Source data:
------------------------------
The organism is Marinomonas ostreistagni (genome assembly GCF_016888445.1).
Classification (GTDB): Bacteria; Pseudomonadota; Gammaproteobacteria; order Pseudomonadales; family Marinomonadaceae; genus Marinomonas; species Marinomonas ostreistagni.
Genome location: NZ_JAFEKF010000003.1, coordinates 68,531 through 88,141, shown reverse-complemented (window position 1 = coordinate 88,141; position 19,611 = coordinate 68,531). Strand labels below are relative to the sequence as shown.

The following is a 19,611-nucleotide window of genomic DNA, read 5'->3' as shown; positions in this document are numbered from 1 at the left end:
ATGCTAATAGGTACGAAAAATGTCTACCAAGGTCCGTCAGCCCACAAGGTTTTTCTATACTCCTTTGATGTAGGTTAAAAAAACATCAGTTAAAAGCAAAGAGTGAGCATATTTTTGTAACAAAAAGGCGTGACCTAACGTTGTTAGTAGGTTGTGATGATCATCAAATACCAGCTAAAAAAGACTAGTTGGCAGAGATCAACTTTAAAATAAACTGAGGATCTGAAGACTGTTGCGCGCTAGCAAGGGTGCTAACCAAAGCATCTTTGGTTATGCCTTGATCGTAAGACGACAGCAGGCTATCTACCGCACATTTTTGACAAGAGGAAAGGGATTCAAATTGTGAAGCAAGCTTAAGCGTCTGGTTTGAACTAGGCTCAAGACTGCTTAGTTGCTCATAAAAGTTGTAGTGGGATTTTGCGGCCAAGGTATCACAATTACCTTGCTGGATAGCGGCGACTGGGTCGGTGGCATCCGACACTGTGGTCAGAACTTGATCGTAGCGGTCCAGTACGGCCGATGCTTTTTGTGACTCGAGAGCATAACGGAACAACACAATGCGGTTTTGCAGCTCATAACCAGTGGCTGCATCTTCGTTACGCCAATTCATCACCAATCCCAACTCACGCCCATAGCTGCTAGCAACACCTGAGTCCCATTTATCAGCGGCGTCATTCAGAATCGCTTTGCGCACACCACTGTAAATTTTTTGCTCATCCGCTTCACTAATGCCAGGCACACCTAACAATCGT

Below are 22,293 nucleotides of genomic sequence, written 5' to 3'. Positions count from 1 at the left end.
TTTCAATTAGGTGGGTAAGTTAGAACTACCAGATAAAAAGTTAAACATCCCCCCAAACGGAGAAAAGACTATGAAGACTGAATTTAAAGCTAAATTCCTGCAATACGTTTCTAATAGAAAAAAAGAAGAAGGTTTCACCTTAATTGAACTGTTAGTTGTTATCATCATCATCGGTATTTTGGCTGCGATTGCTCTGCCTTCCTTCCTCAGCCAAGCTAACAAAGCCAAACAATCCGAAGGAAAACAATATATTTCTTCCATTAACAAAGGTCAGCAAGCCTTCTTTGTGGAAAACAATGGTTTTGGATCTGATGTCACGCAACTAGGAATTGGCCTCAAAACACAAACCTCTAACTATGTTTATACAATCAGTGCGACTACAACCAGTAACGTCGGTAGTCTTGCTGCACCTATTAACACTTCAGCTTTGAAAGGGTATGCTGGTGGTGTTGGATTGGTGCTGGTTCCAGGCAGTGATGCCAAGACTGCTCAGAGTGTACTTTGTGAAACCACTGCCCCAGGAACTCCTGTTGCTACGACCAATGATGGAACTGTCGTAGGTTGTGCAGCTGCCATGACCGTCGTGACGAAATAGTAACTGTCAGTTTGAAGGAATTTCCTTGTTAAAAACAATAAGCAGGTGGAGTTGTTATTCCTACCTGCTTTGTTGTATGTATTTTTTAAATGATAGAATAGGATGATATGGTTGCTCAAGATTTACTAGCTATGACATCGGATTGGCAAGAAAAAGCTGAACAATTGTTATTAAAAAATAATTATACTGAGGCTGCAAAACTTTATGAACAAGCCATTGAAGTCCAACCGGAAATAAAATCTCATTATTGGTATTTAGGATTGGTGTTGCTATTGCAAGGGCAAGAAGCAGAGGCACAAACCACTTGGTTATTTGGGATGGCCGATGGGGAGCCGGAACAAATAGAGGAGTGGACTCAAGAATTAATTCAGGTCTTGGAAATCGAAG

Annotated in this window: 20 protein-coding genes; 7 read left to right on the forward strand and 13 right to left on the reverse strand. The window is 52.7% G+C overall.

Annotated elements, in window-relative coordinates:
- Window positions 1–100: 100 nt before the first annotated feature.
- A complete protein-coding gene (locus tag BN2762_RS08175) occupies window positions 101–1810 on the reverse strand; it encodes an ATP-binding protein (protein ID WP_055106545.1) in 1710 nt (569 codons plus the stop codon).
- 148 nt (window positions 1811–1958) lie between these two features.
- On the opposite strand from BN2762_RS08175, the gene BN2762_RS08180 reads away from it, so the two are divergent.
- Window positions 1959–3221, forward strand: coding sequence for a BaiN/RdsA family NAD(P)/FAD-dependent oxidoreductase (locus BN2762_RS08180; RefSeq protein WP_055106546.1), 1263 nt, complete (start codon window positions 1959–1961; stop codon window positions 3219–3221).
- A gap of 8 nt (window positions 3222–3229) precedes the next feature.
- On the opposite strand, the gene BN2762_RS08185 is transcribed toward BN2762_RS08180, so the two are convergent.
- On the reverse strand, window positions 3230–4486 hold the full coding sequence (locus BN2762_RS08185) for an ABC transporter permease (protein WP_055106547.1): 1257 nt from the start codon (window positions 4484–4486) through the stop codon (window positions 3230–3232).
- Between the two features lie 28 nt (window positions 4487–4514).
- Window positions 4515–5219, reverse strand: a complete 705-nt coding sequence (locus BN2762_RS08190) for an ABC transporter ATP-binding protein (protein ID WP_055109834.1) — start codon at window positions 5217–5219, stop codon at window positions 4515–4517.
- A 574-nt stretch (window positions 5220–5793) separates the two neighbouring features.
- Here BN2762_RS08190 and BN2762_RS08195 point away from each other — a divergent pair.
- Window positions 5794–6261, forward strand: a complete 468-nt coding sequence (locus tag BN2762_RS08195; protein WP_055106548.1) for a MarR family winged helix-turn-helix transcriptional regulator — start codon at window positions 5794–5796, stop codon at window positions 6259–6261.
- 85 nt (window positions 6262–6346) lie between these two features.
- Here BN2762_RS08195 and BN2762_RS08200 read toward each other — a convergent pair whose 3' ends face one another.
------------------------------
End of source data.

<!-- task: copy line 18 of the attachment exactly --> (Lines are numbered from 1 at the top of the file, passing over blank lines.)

- Between the two features lie 28 nt (window positions 4487–4514).